I was the one who made him do a draft and then write it out again as I thought this would help him get the punctuation etc right which can be erratic (slowly getting round to sticking capitals in the right place) and I thought at least writing it out again should be straightforward given all the thinking had been done but I guess that if there is a physical reason (as opposed to an psychological reason) it would be quite draining to do again. I think teachers just think he is being lazy because in other respects he comes across as very verbally adroit.

educatingarti Wed 31-Oct-12 23:21:13

Sometimes you can find a private occupational therapist or handwriting tutor who can assess your ds, advise on the exact issues affecting him and work on remedying it. There are sometimes specific exercises you can do to reduce pain when writing and increase fluency and speed

lljkk Thu 01-Nov-12 22:58:22

Gareth Malone Extraordinary School for Boys.

stclemens Fri 02-Nov-12 10:55:46

can you expand - what did he do?

lljkk Fri 02-Nov-12 18:51:54

I was hoping you'd feel inspired to Google those words. I still think you'll have to, anyway. Some good discussions here at the time, too.

Malone is mostly a performer & choir leader, but he's very charismatic & understands how people tick, how to get the best from them as individuals.

Malone had the idea that conventional teaching of literacy is too staid & prescriptive, & therefore especially not suited to many boys (kinesthetic learners, risk taking, competitive). Especially when it comes to something which has to have some element of quiet contemplation (writing).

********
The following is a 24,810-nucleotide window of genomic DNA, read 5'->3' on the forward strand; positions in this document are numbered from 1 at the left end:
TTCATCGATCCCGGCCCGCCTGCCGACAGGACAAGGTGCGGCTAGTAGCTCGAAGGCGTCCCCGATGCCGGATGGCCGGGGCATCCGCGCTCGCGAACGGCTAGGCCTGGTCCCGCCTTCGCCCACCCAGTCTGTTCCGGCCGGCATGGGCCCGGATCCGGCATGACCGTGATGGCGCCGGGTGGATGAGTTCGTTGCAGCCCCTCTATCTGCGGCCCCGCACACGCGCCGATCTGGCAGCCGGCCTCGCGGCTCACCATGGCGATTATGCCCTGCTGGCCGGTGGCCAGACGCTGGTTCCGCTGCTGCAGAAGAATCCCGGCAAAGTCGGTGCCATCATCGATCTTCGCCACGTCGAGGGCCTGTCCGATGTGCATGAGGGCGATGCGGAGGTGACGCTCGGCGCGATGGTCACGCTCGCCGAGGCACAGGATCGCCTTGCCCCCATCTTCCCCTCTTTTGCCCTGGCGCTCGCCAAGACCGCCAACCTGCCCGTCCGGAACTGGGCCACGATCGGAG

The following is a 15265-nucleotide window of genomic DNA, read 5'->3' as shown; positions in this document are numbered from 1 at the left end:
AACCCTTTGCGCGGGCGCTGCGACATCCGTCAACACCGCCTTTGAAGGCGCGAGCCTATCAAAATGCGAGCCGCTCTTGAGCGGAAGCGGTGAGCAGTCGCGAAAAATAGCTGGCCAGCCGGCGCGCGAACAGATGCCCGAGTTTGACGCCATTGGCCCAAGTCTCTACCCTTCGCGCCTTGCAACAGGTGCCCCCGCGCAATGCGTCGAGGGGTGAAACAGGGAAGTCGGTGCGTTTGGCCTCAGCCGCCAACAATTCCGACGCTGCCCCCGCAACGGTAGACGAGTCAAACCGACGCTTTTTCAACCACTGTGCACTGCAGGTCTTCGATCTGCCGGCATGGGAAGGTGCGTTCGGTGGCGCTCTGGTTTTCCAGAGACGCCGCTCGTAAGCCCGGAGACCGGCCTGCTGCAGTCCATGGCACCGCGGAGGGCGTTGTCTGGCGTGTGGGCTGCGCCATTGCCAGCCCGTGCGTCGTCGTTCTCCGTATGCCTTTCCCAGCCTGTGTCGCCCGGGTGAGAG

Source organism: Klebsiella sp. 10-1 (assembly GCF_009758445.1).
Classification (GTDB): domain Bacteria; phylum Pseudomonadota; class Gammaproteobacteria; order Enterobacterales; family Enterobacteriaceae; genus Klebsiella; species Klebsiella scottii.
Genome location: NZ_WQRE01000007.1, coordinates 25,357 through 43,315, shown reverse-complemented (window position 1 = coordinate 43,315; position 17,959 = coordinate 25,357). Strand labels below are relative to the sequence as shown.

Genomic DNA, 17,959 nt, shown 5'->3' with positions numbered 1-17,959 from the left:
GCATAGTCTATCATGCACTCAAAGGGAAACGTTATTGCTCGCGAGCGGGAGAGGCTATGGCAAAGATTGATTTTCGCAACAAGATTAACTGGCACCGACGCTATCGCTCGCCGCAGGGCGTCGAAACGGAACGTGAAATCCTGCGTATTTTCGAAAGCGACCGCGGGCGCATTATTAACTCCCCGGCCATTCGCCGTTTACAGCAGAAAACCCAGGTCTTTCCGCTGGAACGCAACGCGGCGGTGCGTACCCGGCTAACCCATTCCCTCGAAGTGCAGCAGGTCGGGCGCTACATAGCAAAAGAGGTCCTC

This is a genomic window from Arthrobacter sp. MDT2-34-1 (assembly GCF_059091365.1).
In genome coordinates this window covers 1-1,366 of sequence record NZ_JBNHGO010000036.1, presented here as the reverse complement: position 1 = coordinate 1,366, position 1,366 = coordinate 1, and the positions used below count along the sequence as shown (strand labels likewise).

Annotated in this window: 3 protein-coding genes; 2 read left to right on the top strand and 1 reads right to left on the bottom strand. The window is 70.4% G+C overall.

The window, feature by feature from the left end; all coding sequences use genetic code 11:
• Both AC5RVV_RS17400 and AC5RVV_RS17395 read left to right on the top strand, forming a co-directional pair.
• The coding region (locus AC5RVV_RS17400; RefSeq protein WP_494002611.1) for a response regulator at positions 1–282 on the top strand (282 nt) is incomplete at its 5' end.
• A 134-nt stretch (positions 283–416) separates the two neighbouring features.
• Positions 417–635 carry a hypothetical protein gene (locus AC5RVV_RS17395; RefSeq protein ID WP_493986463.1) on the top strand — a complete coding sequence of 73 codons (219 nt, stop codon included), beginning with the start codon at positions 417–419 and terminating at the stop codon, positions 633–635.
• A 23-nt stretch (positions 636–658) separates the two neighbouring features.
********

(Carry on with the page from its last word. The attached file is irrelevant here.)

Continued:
Malone convinced a London area school to give him 2 or 3 days a week over a small period... 6 or 8 weeks? To see if he could improve English standards just for boys in that time. His final results seemed impressive.

He did things like put on a speaking contest: he reckoned that they had to start by improving their speaking skills. He did loads just on better speech. He also had them work in creative competitive and collaborative groups to devise story telling, to plan and write & perform a play. He took the boys out on adventure hours to improve team working & communication skills. There's more to it than all that, just writing off top of my head.

I have a friend who does the exact same things as Malone, same philosophy, goes into schools to do writing workshops. Just scruffier & older (& cheaper, no doubt).

Perhaps what these people do most is transmit their enthusiasm and confidence for creative writing to the children. Forget the tickboxes, just get the ideas out.